June 7 (Bloomberg) -- Nuclear reactors that are about a third the size of those now used by power companies may have a safety edge over larger units after Japan’s reactor crisis, the U.S. Energy Department said.
The small modular reactors proposed by some manufacturers have a “lower power level” and “require less cooling after shutdown,” John Kelly, a deputy assistant energy secretary, said today at a hearing of the Senate Energy and Natural Resources Committee. They can be built underground “which should improve their security profile and may enhance their seismic safety,” Kelly said.
The Senate panel is discussing legislation that would help companies build a new generation of nuclear power plants. A bill from the committee’s chairman, Senator Jeff Bingaman, a New Mexico Democrat, would direct the Energy Department to help win regulatory approval for small-reactor designs by 2021.
Bingaman introduced his measure three days before a 9-magnitude earthquake and tsunami on March 11 crippled Tokyo Electric Power Co.’s Fukushima Dai-Ichi plant with fires, explosions and radiation leaks in the worst nuclear incident since the 1986 Chernobyl disaster. The crisis in Japan has put U.S. reactors under scrutiny by lawmakers and regulators.
Smaller reactors could be built in retooled U.S. factories and sold to domestic and international customers, according to the Commerce Department. While most existing reactors can generate from 800 megawatts to 1,200 megawatts of electricity, the smaller plants would be 300 megawatts or less, according to the department.
The plants would be similar to the reactors used in the U.S. Navy’s submarines and ships, Joe Colvin, president of the La Grange Park, Illinois-based American Nuclear Society, said at the hearing.
New reactor designs are being developed by companies such as Westinghouse Electric Co., a unit of Tokyo-based Toshiba Corp., and Babcock & Wilcox Co. of Charlotte, North Carolina.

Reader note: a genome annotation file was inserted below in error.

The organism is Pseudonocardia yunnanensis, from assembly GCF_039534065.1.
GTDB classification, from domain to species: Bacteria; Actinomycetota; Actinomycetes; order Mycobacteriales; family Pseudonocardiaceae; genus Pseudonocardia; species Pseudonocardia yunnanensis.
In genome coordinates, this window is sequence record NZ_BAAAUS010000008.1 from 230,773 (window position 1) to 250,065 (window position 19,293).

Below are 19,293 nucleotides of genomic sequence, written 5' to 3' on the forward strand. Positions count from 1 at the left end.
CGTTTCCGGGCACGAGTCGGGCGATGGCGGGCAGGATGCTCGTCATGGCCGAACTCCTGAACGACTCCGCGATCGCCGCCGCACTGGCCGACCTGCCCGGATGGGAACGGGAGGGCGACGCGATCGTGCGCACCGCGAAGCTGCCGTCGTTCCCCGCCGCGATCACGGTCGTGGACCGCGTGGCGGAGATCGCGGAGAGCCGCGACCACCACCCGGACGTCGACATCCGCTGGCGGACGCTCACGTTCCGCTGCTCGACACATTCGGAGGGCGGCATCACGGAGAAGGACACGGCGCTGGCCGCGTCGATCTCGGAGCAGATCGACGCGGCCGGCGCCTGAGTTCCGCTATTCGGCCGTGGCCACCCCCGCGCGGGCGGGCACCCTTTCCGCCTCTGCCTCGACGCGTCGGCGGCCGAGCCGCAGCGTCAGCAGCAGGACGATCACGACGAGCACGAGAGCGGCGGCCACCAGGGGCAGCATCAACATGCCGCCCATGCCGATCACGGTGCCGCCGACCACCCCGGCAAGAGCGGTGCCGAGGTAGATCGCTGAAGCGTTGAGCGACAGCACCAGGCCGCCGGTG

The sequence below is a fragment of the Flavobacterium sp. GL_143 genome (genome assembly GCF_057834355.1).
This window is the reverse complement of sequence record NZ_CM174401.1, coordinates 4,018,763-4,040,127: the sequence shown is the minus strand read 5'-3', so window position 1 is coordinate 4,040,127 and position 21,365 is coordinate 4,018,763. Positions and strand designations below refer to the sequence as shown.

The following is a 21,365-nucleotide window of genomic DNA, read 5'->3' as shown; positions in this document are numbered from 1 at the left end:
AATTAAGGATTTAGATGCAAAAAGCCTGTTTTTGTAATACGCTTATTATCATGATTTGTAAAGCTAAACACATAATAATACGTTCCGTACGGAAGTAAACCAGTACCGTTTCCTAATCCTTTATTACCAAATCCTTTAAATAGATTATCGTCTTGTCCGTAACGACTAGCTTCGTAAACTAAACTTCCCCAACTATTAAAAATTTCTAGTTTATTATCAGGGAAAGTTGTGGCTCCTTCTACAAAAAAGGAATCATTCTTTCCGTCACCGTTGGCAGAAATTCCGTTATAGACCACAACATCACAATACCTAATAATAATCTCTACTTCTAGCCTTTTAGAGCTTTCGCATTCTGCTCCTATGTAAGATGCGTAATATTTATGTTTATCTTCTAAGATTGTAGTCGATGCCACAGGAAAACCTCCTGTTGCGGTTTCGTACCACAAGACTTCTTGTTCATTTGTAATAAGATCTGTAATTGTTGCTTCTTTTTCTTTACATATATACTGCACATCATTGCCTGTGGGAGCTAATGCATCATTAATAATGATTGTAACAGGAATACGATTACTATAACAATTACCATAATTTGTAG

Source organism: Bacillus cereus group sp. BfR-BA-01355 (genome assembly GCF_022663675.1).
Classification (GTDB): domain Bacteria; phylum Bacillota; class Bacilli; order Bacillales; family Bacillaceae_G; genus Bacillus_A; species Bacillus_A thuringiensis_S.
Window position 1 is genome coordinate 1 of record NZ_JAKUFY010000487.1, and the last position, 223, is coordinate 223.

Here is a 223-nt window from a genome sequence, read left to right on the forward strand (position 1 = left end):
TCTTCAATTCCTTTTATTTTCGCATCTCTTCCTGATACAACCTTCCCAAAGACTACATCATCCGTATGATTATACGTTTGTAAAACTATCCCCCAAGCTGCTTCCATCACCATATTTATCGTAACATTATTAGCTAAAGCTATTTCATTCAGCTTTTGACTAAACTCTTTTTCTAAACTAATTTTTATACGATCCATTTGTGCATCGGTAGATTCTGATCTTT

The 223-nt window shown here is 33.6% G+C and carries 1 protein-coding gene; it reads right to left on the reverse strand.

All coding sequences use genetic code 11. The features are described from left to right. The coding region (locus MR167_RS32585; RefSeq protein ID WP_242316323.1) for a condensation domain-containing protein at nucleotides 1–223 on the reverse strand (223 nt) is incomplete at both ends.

President Barack Obama wants Congress to approve $67 million in fiscal 2012 for the Energy Department to start helping small-reactor developers. Obama’s proposed program is similar to the concepts outlined in Bingaman’s bill.
The cost of building a conventional two-reactor nuclear plant exceeds $14 billion, Bingaman said. Smaller-scale reactors “hold the promise of reducing the cost of nuclear-plant construction,” he said.
Smaller plants may give the nuclear industry opportunities for expansion, Senator Lisa Murkowski, an Alaska Republican, said at the hearing.
“Not every utility or operating site needs, or even can handle, a thousand-plus megawatts of nuclear capacity,” said Murkowski, a co-sponsor of Bingaman’s bill.
The Nuclear Regulatory Commission, which will decide whether small atomic-power plants can be built in the U.S., started a 90-day safety review of the nation’s existing 104 commercial reactors after the Japanese disaster. The agency’s post-Fukushima task force is due to release the results of the review next month, according to the NRC.
Backers of small reactors want the NRC to issue rules that are weaker than the regulations for larger plants, Edwin Lyman, a nuclear specialist with the Union of Concerned Scientists in Cambridge, Massachusetts, said at today’s hearing.
If smaller plants get breaks on “emergency planning, control room staffing and security staffing,” then they “will not necessarily be safer than large reactors,” Lyman said.
Bingaman’s bill is S. 512.
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